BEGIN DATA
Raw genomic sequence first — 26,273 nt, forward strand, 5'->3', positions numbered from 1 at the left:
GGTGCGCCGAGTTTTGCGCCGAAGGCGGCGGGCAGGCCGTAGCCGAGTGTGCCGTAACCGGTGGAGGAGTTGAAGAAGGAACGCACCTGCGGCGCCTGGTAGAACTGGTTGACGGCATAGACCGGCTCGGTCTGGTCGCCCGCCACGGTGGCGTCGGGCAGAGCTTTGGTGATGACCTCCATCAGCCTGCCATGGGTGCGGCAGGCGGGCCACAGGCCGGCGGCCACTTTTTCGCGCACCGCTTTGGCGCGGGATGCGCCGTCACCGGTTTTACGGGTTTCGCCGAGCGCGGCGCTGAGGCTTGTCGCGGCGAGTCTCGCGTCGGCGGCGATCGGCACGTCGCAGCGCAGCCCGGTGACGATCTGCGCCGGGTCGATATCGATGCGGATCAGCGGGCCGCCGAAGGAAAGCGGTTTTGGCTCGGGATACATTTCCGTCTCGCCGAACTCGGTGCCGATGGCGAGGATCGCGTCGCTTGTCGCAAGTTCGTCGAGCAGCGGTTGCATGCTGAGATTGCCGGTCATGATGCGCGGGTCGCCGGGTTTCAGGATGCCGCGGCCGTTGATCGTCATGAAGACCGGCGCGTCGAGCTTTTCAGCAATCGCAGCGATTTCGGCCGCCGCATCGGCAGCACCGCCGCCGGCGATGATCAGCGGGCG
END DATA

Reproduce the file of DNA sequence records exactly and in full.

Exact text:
Raw genomic sequence first — 26,273 nt, forward strand, 5'->3', positions numbered from 1 at the left:
GGTGCGCCGAGTTTTGCGCCGAAGGCGGCGGGCAGGCCGTAGCCGAGTGTGCCGTAACCGGTGGAGGAGTTGAAGAAGGAACGCACCTGCGGCGCCTGGTAGAACTGGTTGACGGCATAGACCGGCTCGGTCTGGTCGCCCGCCACGGTGGCGTCGGGCAGAGCTTTGGTGATGACCTCCATCAGCCTGCCATGGGTGCGGCAGGCGGGCCACAGGCCGGCGGCCACTTTTTCGCGCACCGCTTTGGCGCGGGATGCGCCGTCACCGGTTTTACGGGTTTCGCCGAGCGCGGCGCTGAGGCTTGTCGCGGCGAGTCTCGCGTCGGCGGCGATCGGCACGTCGCAGCGCAGCCCGGTGACGATCTGCGCCGGGTCGATATCGATGCGGATCAGCGGGCCGCCGAAGGAAAGCGGTTTTGGCTCGGGATACATTTCCGTCTCGCCGAACTCGGTGCCGATGGCGAGGATCGCGTCGCTTGTCGCAAGTTCGTCGAGCAGCGGTTGCATGCTGAGATTGCCGGTCATGATGCGCGGGTCGCCGGGTTTCAGGATGCCGCGGCCGTTGATCGTCATGAAGACCGGCGCGTCGAGCTTTTCAGCAATCGCAGCGATTTCGGCCGCCGCATCGGCAGCACCGCCGCCGGCGATGATCAGCGGGCG